And the trend in the Democrats’ direction continued in 2016, with Hillary Clinton winning roughly two-thirds of Asian-American votes, and Trump receiving just over a quarter of their votes.

Indeed, by more than three-to-one, the 17.5 million people of Asian or Pacific Islander descent in the United States now identify themselves as Democrats, the only exception being Korean-Americans, who continue to lean Republican.

There are several explanations for the Asian-American electoral shift from the Republicans to the Democrats.

First, the end of the Cold War has diminished the significance of foreign-policy issues in the electoral considerations of Asian-Americans, especially among the children of immigrants from China, Vietnam, Cambodia and Korea. While the parents wanted to see a tough anti-communist crusader occupying the White House, their kids who were born in the United States have been more occupied with “normal” election concerns, such as the economy and education.

Moreover, second- and third-generation Asian-Americans tend now to embrace the voting patterns of their respective socio-economic groups. So it is not surprising that young, urbanite, over-educated and well-to-do Asian-American professionals and business executives tend to adopt the political culture of (and vote like other) young, urbanite, over-educated Americans in, say, Manhattan, Cambridge, or Silicon Valley. They identify themselves as politically liberal and vote mostly for Democratic candidates.

To put it in simple terms, more Asian-Americans work today in the Silicon Valley than in the mining industries of West Virginia, and reside in the upper-middle-class suburbs of northern Virginia than in the backwater areas of Mississippi.

And young Asian-Americans embrace the “cool” values of urban America on immigration and environmental protection, and are alienated from the culture of rural America. They have more in common with the liberal Jews of New York City than with gun-toting rednecks in Alabama.

Hence, take an average Asian-American family, and you may discover that the grandfather who immigrated from China or Vietnam and opened a business in the US had voted for Republican Reagan in 1980; his daughter cast her ballot for the Democrat Bill Clinton in 1992; and his grandson was a fan of left-leaning Democratic presidential contender Bernie Sanders or of the libertarian presidential candidate Gary Johnson in 2016.

And there is no doubt that the nationalist agenda, with its somewhat nativist and xenophobic tendencies, adopted by the Republicans in recent years and embraced fully by Trump in his campaign antagonized many Asian-Americans.

While Trump directed most of his attacks against illegal Mexican immigrants, his criticism of China and other emerging economies in Asia for their trade practices seemed to have had certain racist overtones, while Clinton and the Democrats were promoting a more open, multicultural and globalist vision of America.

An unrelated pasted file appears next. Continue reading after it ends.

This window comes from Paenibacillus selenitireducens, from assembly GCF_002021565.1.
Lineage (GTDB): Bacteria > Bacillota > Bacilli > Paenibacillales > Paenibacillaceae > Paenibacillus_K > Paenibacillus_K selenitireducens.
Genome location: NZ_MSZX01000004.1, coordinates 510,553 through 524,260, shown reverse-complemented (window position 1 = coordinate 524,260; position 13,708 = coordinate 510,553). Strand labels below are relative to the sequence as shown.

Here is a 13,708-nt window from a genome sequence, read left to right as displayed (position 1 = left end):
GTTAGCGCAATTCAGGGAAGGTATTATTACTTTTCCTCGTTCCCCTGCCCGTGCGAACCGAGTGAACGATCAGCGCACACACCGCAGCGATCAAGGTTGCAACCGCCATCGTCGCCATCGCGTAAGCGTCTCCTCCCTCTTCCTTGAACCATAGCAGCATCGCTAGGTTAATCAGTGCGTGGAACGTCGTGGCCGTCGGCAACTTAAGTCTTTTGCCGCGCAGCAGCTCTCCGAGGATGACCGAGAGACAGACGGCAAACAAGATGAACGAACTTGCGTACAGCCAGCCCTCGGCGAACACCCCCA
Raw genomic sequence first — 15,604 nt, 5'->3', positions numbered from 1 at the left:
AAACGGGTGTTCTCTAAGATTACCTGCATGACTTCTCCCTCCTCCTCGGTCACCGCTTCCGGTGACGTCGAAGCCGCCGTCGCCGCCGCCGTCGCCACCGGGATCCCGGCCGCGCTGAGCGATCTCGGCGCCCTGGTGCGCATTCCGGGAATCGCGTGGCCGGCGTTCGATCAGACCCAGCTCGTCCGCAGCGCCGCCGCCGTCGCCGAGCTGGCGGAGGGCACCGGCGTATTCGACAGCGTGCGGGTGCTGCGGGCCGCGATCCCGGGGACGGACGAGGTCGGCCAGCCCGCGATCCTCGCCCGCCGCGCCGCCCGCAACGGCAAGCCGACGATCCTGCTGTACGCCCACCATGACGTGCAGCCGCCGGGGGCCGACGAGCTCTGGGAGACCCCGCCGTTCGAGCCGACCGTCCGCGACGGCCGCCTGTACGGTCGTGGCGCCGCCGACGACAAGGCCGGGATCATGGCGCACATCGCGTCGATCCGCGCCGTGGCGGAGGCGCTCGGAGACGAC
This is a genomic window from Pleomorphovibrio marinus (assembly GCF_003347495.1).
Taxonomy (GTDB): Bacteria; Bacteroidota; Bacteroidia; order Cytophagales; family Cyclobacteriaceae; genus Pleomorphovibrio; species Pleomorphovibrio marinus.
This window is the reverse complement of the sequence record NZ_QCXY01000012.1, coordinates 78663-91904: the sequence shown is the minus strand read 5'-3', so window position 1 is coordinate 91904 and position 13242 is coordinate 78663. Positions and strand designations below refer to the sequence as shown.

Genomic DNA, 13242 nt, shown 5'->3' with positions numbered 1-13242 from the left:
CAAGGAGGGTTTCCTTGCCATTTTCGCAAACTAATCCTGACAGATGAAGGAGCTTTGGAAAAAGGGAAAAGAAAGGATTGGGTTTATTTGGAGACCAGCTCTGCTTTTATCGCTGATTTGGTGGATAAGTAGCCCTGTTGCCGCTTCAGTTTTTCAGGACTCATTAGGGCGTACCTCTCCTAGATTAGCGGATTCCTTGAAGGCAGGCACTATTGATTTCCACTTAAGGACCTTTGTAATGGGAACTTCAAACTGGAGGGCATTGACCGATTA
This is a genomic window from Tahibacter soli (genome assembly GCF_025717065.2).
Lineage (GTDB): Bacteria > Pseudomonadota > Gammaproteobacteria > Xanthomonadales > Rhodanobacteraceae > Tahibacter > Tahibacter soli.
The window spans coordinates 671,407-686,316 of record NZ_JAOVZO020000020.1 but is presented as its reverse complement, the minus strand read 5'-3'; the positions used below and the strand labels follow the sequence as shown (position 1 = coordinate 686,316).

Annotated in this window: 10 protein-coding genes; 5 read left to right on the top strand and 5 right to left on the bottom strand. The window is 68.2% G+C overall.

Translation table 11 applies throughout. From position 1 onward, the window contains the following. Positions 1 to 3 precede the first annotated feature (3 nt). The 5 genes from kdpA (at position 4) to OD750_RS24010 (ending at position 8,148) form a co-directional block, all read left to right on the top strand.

But interestingly enough, Trump and the Republicans have succeeded in mobilizing support among some young Asian-Americans, especially among newly arrived Chinese immigrants. In particular, his stand against affirmative-action programs attracted Asian-American voters who feel that giving preference to black and Latino college or university applicants has disadvantaged young Asian-American candidates.

At the same time, Hindu nationalists in India and among the Indian-American community have been drawn to Trump’s positions on foreign policy, and especially his commitment to pursuing an aggressive strategy against global radical Islamic groups.

And President Trump’s decision to appoint a prominent young Asian-American woman – former South Carolina governor Nikki Haley – US ambassador to the United Nations could certainly help Republicans in an outreach effort to this community.

Haley was born in Bamberg, South Carolina, to Sikh immigrants from Punjab, India. Before her appointment as UN ambassador, she had already made history, becoming the first female governor of South Carolina. She is considered a rising young political star in the Republican Party and a possible presidential candidate in the future.

Democrats shouldn’t assume that Asian-Americans are now in their electoral pocket, while Republicans will have make a renewed effort to recruit members of this electoral group into their party. Nothing stands still in politics. And that includes the Asian-American vote.

Leon Hadar

Leon Hadar is a Washington-based journalist and global affairs analyst. He is currently a senior analyst with Wikistrat, a geo-strategic consulting firm. He authored Quagmire: America in the Middle East​ (Cato Institute, 1992) and Sandstorm: Policy Failure in the Middle East (Palgrave Macmillan, 2005). He has a PhD in international relations from American University in Washington, DC, and master's degrees from the schools of journalism and international affairs at Columbia University.